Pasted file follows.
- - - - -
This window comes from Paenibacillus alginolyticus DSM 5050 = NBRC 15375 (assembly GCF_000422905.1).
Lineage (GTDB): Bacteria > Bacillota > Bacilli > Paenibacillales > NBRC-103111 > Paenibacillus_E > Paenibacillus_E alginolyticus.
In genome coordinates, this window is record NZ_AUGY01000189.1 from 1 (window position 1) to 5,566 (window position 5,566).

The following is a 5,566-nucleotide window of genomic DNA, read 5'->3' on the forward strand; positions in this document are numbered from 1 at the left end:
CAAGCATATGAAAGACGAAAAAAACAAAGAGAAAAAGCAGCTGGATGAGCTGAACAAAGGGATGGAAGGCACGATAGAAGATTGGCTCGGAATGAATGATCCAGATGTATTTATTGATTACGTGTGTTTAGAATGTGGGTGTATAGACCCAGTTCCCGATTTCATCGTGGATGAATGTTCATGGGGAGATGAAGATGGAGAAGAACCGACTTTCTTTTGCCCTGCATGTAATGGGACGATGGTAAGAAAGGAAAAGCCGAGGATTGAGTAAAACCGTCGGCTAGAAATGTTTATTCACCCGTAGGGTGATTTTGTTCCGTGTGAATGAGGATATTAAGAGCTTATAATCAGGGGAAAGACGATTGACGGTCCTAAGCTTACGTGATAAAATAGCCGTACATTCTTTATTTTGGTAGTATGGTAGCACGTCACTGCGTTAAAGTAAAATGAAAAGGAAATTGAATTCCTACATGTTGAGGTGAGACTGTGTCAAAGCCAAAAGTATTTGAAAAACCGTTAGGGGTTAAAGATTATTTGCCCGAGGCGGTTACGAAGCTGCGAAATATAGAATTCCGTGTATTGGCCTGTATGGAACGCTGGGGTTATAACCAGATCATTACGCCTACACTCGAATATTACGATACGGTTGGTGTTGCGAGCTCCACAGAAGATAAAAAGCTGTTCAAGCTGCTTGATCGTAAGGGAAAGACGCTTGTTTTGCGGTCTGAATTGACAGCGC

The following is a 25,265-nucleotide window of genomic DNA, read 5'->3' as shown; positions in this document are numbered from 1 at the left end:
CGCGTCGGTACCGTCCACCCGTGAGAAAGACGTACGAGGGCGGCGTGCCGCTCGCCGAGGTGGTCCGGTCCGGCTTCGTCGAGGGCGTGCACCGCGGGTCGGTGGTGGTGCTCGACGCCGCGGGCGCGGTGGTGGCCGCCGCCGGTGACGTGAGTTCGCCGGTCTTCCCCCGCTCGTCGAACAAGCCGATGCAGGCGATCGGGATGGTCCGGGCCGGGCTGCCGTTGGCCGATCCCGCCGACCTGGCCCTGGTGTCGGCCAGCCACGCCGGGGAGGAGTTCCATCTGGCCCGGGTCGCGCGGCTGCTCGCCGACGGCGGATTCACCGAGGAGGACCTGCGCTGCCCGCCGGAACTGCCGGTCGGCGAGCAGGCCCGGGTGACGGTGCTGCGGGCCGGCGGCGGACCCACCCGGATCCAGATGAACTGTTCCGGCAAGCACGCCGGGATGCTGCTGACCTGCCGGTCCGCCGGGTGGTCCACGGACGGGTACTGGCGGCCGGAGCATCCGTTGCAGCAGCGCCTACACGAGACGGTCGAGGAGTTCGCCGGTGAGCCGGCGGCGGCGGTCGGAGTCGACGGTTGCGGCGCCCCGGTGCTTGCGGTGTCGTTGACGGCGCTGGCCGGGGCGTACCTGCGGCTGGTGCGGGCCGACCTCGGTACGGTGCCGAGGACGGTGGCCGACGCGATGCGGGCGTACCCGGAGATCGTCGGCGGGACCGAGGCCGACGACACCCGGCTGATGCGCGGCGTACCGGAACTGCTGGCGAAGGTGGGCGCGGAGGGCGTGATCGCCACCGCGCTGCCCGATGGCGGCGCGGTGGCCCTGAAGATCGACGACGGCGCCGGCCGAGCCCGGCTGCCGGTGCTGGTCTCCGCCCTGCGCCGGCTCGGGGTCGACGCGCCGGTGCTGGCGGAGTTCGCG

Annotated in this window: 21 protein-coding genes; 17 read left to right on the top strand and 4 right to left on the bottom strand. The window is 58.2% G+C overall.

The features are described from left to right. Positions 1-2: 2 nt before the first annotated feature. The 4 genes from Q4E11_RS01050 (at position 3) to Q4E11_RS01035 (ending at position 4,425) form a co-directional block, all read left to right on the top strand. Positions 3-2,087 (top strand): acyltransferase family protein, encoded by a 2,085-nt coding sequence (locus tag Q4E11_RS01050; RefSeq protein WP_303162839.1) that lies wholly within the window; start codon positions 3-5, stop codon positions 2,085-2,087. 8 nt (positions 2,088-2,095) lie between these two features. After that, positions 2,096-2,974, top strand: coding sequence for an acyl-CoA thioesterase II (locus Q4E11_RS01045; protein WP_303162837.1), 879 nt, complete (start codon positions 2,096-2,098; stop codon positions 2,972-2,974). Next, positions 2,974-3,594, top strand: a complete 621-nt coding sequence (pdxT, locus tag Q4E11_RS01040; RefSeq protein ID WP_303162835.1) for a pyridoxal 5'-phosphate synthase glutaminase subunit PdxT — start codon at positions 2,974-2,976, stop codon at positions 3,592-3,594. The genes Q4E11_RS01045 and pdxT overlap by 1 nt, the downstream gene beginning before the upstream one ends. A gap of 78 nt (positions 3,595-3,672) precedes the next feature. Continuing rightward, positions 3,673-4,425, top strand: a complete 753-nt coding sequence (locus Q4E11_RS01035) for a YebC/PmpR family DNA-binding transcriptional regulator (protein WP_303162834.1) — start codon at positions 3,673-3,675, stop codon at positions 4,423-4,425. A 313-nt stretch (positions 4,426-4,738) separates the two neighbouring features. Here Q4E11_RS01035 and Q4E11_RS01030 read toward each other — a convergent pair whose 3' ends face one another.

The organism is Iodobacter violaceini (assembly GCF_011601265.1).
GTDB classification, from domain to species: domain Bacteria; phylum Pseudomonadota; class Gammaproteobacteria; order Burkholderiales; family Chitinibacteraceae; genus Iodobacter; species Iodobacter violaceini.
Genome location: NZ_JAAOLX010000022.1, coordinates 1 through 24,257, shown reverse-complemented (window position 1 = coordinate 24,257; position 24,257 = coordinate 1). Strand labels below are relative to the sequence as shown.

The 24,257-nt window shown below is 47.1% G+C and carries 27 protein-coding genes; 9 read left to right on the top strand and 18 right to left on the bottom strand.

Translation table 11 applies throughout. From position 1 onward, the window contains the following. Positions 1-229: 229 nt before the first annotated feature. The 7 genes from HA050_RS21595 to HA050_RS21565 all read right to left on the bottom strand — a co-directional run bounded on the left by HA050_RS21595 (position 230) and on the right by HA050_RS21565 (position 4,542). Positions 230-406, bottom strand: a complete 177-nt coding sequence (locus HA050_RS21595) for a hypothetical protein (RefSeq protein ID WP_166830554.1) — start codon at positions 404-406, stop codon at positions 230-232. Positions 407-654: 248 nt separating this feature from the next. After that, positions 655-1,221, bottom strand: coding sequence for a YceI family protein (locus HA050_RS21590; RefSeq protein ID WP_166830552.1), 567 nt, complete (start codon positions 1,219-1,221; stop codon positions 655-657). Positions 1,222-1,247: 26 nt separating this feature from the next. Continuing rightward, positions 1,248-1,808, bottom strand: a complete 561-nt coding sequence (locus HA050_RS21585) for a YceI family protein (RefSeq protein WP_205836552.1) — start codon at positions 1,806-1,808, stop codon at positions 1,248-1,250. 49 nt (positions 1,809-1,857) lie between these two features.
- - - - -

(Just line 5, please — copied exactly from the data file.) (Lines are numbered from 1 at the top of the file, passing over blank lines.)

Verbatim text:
CAAGCATATGAAAGACGAAAAAAACAAAGAGAAAAAGCAGCTGGATGAGCTGAACAAAGGGATGGAAGGCACGATAGAAGATTGGCTCGGAATGAATGATCCAGATGTATTTATTGATTACGTGTGTTTAGAATGTGGGTGTATAGACCCAGTTCCCGATTTCATCGTGGATGAATGTTCATGGGGAGATGAAGATGGAGAAGAACCGACTTTCTTTTGCCCTGCATGTAATGGGACGATGGTAAGAAAGGAAAAGCCGAGGATTGAGTAAAACCGTCGGCTAGAAATGTTTATTCACCCGTAGGGTGATTTTGTTCCGTGTGAATGAGGATATTAAGAGCTTATAATCAGGGGAAAGACGATTGACGGTCCTAAGCTTACGTGATAAAATAGCCGTACATTCTTTATTTTGGTAGTATGGTAGCACGTCACTGCGTTAAAGTAAAATGAAAAGGAAATTGAATTCCTACATGTTGAGGTGAGACTGTGTCAAAGCCAAAAGTATTTGAAAAACCGTTAGGGGTTAAAGATTATTTGCCCGAGGCGGTTACGAAGCTGCGAAATATAGAATTCCGTGTATTGGCCTGTATGGAACGCTGGGGTTATAACCAGATCATTACGCCTACACTCGAATATTACGATACGGTTGGTGTTGCGAGCTCCACAGAAGATAAAAAGCTGTTCAAGCTGCTTGATCGTAAGGGAAAGACGCTTGTTTTGCGGTCTGAATTGACAGCGC